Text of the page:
The Laodicean Message
By E.H. “Jack” Sequeira

Laodicea is Counseled

Revelation 3:18:

I counsel you to buy from me gold refined in the fire, so you can become rich; and white clothes to wear, so you can cover your shameful nakedness; and salve to put on your eyes, so you can see.

We saw in our last study that we have been deceived, so that while we think “we are rich and have acquired wealth and have need of nothing,” the True Witness shatters our false security by telling us that we do not know — and that’s the big problem, we “do not realize” that we are really “wretched, pitiful, poor, blind, and naked.”  Terrible.

But thank God, folks, the True Witness does not stop there.  Thank God that our situation is not hopeless.  As we turn to Revelation 3:18, which is what we will cover in this study, we will discover that the True Witness would like to give us hope for our situation.  So there is a hope.  In fact, Christ offers a complete remedy for our three-fold problem.  Let’s look at verse 18 and then I will show you what the remedy is in connection with verse 17.  Having told us our problem in verse 17, that we are wretched, miserable, poor, blind, and naked, Jesus goes on and says in verse 18:

I counsel you to buy from me gold refined in the fire, so you can become rich; and white clothes to wear, so you can cover your shameful nakedness; and salve to put on your eyes, so you can see.

I counsel you, I advise you to buy of me:

  1. gold refined in the fire, so you can become rich;
  2. white clothes to wear, so you can cover your shameful nakedness; and
  3. salve to put on your eyes, so you can see.

In other words, for our poverty and wretchedness, Christ offers us gold tried by fire that we may be rich.  For our miserable nakedness, He offers us white raiment that we might be clothed, that our nakedness not appear in the judgment especially.  Then, for our blindness, He offers us eyesalve.  So there are three remedies for our three-fold condition.  But I want you to look at one word here, it is very important.  This precious, heavenly merchandise is not free.  You have to buy them.  Please notice verse 18:

I counsel you to buy....

There is a price that has to be paid.  Now normally, when you look at these things, what they signify — the gold tried in the fire, and the white clothes, and the eyesalve — when you look at these things in Scripture, you will discover that they are free gifts of God.  Then why does God say to Laodicea, “You must buy”?  Well, folks, they are free gifts only to those who are “poor in spirit.”  But to people who are self-righteous like the Jews were, it is not free.  Let me give you a text and show you how God addressed Israel.  Turn your Bibles to Isaiah 55.  This was the prophet that God was using to try to bring the people out of their Laodicean condition.  You see the Jews had a problem that was similar to ours.  Their problem was self-righteousness.  Isaiah 55:1.  This is the typical cry of a salesman in a market place:

Come, all you who are thirsty, come to the waters; and you who have no money, come, buy and eat!  Come, buy wine and milk without money and without cost.

Now, it doesn’t make sense, it seems to be a contradiction, you buy, but without money.  So if it’s without money, the question is:  “What is the price?”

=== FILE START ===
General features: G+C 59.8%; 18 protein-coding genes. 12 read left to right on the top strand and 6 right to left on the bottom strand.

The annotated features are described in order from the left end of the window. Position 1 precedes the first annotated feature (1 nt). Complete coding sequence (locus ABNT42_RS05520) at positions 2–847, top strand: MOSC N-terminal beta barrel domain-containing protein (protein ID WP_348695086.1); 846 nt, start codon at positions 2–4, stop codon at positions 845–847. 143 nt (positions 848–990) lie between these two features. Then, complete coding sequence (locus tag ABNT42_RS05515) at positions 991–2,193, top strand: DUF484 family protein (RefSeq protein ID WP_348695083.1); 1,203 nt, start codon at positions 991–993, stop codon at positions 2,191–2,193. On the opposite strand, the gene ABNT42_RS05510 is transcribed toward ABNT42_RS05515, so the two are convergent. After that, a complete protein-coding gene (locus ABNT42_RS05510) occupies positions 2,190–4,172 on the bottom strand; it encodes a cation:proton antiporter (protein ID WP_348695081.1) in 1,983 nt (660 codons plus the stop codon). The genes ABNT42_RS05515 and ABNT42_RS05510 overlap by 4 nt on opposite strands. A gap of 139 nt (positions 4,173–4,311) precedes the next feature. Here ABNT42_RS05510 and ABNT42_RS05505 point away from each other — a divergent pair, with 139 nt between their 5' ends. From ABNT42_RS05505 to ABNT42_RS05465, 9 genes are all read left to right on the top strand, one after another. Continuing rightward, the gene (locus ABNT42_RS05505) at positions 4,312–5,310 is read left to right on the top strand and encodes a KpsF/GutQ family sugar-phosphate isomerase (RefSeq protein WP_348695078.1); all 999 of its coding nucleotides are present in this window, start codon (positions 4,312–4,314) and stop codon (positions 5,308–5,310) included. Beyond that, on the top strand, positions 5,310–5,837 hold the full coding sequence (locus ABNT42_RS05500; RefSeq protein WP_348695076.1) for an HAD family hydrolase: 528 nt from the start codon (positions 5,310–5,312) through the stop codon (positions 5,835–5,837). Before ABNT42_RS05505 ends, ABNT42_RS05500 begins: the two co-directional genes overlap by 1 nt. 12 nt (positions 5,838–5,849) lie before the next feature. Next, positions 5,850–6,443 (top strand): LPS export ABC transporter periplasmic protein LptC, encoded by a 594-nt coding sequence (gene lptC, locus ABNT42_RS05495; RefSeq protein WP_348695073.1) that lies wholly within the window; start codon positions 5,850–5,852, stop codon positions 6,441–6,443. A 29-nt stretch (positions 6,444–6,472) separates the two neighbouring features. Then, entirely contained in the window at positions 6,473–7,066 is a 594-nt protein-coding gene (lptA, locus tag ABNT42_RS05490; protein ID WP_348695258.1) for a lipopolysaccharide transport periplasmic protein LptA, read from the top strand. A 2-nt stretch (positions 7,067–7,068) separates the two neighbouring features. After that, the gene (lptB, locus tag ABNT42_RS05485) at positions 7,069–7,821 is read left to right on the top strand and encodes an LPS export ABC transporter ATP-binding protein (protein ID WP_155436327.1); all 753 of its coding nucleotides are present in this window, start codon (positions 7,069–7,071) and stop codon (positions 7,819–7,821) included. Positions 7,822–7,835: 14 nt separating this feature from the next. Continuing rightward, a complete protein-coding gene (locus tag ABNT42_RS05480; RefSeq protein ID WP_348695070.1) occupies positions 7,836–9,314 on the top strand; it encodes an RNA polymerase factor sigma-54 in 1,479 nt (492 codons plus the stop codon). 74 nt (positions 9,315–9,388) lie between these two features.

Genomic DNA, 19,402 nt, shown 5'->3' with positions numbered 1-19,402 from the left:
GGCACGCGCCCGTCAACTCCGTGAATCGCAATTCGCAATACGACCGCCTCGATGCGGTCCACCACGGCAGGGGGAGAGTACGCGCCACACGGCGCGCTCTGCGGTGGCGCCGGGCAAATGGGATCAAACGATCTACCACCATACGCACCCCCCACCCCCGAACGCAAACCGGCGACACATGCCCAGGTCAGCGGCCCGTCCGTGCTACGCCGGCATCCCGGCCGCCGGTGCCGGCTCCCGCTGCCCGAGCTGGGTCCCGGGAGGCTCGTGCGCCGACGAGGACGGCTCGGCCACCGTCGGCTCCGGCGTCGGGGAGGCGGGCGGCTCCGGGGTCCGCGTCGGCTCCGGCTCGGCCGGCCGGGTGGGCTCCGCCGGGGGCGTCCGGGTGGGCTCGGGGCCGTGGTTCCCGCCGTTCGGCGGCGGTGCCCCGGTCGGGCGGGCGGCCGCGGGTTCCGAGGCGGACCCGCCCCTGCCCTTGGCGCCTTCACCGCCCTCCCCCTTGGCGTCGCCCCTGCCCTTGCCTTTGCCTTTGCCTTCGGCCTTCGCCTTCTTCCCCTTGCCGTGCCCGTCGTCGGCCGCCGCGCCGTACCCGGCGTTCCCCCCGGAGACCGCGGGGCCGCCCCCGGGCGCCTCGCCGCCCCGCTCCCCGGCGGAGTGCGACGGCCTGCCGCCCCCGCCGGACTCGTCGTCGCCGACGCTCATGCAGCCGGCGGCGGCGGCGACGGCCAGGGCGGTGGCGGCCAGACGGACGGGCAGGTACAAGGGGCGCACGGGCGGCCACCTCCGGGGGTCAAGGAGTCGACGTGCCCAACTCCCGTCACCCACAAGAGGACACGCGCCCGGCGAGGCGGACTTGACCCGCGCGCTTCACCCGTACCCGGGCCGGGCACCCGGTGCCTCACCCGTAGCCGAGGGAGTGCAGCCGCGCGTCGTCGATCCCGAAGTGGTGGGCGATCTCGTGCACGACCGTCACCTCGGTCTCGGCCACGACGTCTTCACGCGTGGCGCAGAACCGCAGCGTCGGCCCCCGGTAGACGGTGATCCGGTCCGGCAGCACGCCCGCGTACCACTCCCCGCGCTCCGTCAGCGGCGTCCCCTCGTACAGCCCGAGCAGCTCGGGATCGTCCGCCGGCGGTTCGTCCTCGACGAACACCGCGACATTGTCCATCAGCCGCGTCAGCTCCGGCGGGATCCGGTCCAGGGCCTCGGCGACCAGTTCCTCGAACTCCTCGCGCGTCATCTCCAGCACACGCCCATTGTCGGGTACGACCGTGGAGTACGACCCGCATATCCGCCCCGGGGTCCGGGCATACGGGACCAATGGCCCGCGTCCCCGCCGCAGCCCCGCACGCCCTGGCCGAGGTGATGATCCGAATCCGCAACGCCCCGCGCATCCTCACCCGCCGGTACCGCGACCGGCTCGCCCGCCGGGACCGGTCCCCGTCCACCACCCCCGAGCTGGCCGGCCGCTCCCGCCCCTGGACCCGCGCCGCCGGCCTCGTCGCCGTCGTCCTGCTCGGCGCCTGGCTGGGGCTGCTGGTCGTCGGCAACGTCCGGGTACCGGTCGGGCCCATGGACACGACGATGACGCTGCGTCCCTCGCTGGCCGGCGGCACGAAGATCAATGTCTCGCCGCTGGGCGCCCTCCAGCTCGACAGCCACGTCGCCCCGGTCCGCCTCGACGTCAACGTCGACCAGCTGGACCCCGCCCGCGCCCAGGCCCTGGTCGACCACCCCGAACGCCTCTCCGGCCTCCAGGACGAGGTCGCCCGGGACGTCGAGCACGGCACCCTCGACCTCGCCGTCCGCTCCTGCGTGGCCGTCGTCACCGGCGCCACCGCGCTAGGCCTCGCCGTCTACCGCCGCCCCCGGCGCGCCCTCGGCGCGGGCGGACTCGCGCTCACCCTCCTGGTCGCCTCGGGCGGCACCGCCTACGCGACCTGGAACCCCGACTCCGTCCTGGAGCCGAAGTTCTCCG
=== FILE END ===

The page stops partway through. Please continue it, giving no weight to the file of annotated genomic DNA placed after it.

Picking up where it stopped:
First of all, we need to understand the word, “buy” as it is used here.  In fact, it’s the same meaning as we use it in our everyday terminology.  The word “buy” means to exchange something that you have for something that you want.  That’s the basic meaning.  In the days of the Bible, they would often exchange goods.  If I had too much corn growing in my garden, I would take it to the market and exchange it for wheat.  That is “buying.”

Let us say you’re in the mall and pass a shoe shop and you see a lovely pair of shoes and it is $150.  And you say, “Boy, that’s expensive, but I like it.”  And you stand there and you say, “Should I get it?”  You see, you have $150, which is yours, which you earned through hard work, but the question is, “Should I give this up for a pair of shoes?”  That is buying.  The word, “buying” is “exchanging.”

Now Laodicea does have something that is very, very valuable to her.  It is the basis of our pride, even our denominational pride is based on that, and that is our righteousness.  I want to give you an illustration: I was holding a lay-workers seminar there in Ethiopia.  And it was a long seminar, it was three weeks.  These were lay-farmers — most of the lay people there are farmers, peasant farmers — and certain times of the year, like I suppose in winter here, they do not have much work to do.  So they have free time and we used to pull them in and give them some good Bible studies, and this was a three-week course.  At the end of the second week, I got a telephone call from the Union Headquarters telling me that there was a leader of the church from the General Conference, from the Sabbath School Department, “Could you please step down and let him have the lay people for three days since they’re already there?”

So I thought, “Sure, no problem.”  And he was trying to explain to them how to increase the Sabbath School offering.  Now in Ethiopia they collect offerings with a bag connected to a stick, and they put it out because people sit very close together, it’s crowded. And he said, “That’s the worse thing to do, because you can put your hand in and pretend you are giving, and give nothing.  Or you can put your hand in and take out money and nobody will know.  What you need is an open plate.  And it must have no felt on it, an open plate that makes a noise, so people can hear whether you’re giving copper or silver.  And the deacons who collect the money must be the first ones to give, and they must show the people what they’re giving to set a good example.  I guarantee you, the Sabbath School offering will increase.”